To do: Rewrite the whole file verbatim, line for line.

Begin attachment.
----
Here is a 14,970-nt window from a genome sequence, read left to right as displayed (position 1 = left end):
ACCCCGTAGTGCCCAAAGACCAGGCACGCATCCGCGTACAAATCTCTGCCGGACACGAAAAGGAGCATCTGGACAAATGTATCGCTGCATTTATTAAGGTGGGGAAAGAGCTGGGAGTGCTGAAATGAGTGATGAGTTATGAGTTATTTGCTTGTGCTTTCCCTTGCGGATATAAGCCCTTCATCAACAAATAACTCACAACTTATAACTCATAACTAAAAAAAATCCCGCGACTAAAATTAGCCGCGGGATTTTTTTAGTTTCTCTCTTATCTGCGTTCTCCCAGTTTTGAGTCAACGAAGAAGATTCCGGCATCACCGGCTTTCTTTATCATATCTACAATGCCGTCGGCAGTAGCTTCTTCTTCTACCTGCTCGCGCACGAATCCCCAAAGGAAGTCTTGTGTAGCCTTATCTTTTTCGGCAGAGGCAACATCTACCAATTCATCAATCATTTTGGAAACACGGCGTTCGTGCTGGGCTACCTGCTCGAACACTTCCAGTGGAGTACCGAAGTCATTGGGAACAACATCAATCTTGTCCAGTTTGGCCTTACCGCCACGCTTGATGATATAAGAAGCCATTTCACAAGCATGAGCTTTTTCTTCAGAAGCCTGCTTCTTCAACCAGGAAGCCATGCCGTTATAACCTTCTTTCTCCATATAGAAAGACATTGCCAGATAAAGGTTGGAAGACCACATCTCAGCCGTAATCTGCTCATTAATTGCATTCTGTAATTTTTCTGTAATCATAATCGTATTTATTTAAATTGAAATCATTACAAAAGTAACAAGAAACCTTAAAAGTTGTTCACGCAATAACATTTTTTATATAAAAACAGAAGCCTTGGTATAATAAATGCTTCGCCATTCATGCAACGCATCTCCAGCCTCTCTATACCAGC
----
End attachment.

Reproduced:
Here is a 14,970-nt window from a genome sequence, read left to right as displayed (position 1 = left end):
ACCCCGTAGTGCCCAAAGACCAGGCACGCATCCGCGTACAAATCTCTGCCGGACACGAAAAGGAGCATCTGGACAAATGTATCGCTGCATTTATTAAGGTGGGGAAAGAGCTGGGAGTGCTGAAATGAGTGATGAGTTATGAGTTATTTGCTTGTGCTTTCCCTTGCGGATATAAGCCCTTCATCAACAAATAACTCACAACTTATAACTCATAACTAAAAAAAATCCCGCGACTAAAATTAGCCGCGGGATTTTTTTAGTTTCTCTCTTATCTGCGTTCTCCCAGTTTTGAGTCAACGAAGAAGATTCCGGCATCACCGGCTTTCTTTATCATATCTACAATGCCGTCGGCAGTAGCTTCTTCTTCTACCTGCTCGCGCACGAATCCCCAAAGGAAGTCTTGTGTAGCCTTATCTTTTTCGGCAGAGGCAACATCTACCAATTCATCAATCATTTTGGAAACACGGCGTTCGTGCTGGGCTACCTGCTCGAACACTTCCAGTGGAGTACCGAAGTCATTGGGAACAACATCAATCTTGTCCAGTTTGGCCTTACCGCCACGCTTGATGATATAAGAAGCCATTTCACAAGCATGAGCTTTTTCTTCAGAAGCCTGCTTCTTCAACCAGGAAGCCATGCCGTTATAACCTTCTTTCTCCATATAGAAAGACATTGCCAGATAAAGGTTGGAAGACCACATCTCAGCCGTAATCTGCTCATTAATTGCATTCTGTAATTTTTCTGTAATCATAATCGTATTTATTTAAATTGAAATCATTACAAAAGTAACAAGAAACCTTAAAAGTTGTTCACGCAATAACATTTTTTATATAAAAACAGAAGCCTTGGTATAATAAATGCTTCGCCATTCATGCAACGCATCTCCAGCCTCTCTATACCAGC